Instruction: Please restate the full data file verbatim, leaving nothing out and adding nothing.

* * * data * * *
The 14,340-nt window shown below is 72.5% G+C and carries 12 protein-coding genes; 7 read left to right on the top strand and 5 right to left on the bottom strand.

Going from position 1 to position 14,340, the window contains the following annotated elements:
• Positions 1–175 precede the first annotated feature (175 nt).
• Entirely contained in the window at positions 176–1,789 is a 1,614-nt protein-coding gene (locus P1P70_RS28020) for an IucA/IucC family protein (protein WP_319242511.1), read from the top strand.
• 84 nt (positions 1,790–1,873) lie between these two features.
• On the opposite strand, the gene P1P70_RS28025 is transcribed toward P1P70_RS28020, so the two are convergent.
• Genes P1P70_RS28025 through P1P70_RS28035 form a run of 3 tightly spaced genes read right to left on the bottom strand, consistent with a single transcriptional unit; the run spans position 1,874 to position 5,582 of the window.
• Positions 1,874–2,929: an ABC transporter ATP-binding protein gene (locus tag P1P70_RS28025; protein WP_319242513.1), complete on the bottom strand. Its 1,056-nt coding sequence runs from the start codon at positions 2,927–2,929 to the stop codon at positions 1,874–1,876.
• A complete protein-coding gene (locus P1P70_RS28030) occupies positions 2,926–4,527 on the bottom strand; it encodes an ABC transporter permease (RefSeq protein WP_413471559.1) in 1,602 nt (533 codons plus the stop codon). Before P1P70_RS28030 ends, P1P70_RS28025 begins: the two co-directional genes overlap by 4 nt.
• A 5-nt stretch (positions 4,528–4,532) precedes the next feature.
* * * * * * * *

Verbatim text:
The 14,340-nt window shown below is 72.5% G+C and carries 12 protein-coding genes; 7 read left to right on the top strand and 5 right to left on the bottom strand.

Going from position 1 to position 14,340, the window contains the following annotated elements:
• Positions 1–175 precede the first annotated feature (175 nt).
• Entirely contained in the window at positions 176–1,789 is a 1,614-nt protein-coding gene (locus P1P70_RS28020) for an IucA/IucC family protein (protein WP_319242511.1), read from the top strand.
• 84 nt (positions 1,790–1,873) lie between these two features.
• On the opposite strand, the gene P1P70_RS28025 is transcribed toward P1P70_RS28020, so the two are convergent.
• Genes P1P70_RS28025 through P1P70_RS28035 form a run of 3 tightly spaced genes read right to left on the bottom strand, consistent with a single transcriptional unit; the run spans position 1,874 to position 5,582 of the window.
• Positions 1,874–2,929: an ABC transporter ATP-binding protein gene (locus tag P1P70_RS28025; protein WP_319242513.1), complete on the bottom strand. Its 1,056-nt coding sequence runs from the start codon at positions 2,927–2,929 to the stop codon at positions 1,874–1,876.
• A complete protein-coding gene (locus P1P70_RS28030) occupies positions 2,926–4,527 on the bottom strand; it encodes an ABC transporter permease (RefSeq protein WP_413471559.1) in 1,602 nt (533 codons plus the stop codon). Before P1P70_RS28030 ends, P1P70_RS28025 begins: the two co-directional genes overlap by 4 nt.
• A 5-nt stretch (positions 4,528–4,532) precedes the next feature.